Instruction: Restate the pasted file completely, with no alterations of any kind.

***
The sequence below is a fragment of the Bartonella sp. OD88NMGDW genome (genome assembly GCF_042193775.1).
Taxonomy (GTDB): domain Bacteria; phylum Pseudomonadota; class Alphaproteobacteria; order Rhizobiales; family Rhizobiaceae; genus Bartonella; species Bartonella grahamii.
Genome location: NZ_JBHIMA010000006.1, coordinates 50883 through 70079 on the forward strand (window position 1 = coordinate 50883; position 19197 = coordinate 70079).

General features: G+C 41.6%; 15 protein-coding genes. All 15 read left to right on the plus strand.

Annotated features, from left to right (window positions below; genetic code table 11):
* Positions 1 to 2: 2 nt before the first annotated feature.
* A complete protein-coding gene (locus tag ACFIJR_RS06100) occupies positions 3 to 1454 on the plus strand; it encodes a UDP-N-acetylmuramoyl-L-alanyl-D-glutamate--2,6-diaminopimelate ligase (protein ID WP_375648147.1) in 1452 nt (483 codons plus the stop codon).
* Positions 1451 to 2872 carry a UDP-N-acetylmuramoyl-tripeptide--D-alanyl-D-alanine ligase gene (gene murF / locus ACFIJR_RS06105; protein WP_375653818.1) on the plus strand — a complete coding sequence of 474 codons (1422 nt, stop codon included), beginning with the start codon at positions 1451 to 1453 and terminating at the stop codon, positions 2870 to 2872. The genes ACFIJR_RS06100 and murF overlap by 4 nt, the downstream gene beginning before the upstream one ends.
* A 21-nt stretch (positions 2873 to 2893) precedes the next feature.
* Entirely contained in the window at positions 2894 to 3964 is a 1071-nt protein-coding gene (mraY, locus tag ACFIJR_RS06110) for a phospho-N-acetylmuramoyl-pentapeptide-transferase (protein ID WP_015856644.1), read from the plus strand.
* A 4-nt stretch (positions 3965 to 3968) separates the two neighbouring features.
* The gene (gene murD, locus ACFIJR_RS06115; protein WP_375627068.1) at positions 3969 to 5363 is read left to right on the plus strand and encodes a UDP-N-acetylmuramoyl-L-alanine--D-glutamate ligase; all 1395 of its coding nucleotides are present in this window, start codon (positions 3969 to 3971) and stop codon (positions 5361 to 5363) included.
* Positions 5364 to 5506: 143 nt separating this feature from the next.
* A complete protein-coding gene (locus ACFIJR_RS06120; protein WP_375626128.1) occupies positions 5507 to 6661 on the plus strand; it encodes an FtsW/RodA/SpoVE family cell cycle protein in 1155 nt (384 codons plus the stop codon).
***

The sequence below is a fragment of the Bartonella sp. OD88NMGDW genome (genome assembly GCF_042193775.1).
Taxonomy (GTDB): domain Bacteria; phylum Pseudomonadota; class Alphaproteobacteria; order Rhizobiales; family Rhizobiaceae; genus Bartonella; species Bartonella grahamii.
Genome location: NZ_JBHIMA010000006.1, coordinates 50883 through 70079 on the forward strand (window position 1 = coordinate 50883; position 19197 = coordinate 70079).

General features: G+C 41.6%; 15 protein-coding genes. All 15 read left to right on the plus strand.

Annotated features, from left to right (window positions below; genetic code table 11):
* Positions 1 to 2: 2 nt before the first annotated feature.
* A complete protein-coding gene (locus tag ACFIJR_RS06100) occupies positions 3 to 1454 on the plus strand; it encodes a UDP-N-acetylmuramoyl-L-alanyl-D-glutamate--2,6-diaminopimelate ligase (protein ID WP_375648147.1) in 1452 nt (483 codons plus the stop codon).
* Positions 1451 to 2872 carry a UDP-N-acetylmuramoyl-tripeptide--D-alanyl-D-alanine ligase gene (gene murF / locus ACFIJR_RS06105; protein WP_375653818.1) on the plus strand — a complete coding sequence of 474 codons (1422 nt, stop codon included), beginning with the start codon at positions 1451 to 1453 and terminating at the stop codon, positions 2870 to 2872. The genes ACFIJR_RS06100 and murF overlap by 4 nt, the downstream gene beginning before the upstream one ends.
* A 21-nt stretch (positions 2873 to 2893) precedes the next feature.
* Entirely contained in the window at positions 2894 to 3964 is a 1071-nt protein-coding gene (mraY, locus tag ACFIJR_RS06110) for a phospho-N-acetylmuramoyl-pentapeptide-transferase (protein ID WP_015856644.1), read from the plus strand.
* A 4-nt stretch (positions 3965 to 3968) separates the two neighbouring features.
* The gene (gene murD, locus ACFIJR_RS06115; protein WP_375627068.1) at positions 3969 to 5363 is read left to right on the plus strand and encodes a UDP-N-acetylmuramoyl-L-alanine--D-glutamate ligase; all 1395 of its coding nucleotides are present in this window, start codon (positions 3969 to 3971) and stop codon (positions 5361 to 5363) included.
* Positions 5364 to 5506: 143 nt separating this feature from the next.
* A complete protein-coding gene (locus ACFIJR_RS06120; protein WP_375626128.1) occupies positions 5507 to 6661 on the plus strand; it encodes an FtsW/RodA/SpoVE family cell cycle protein in 1155 nt (384 codons plus the stop codon).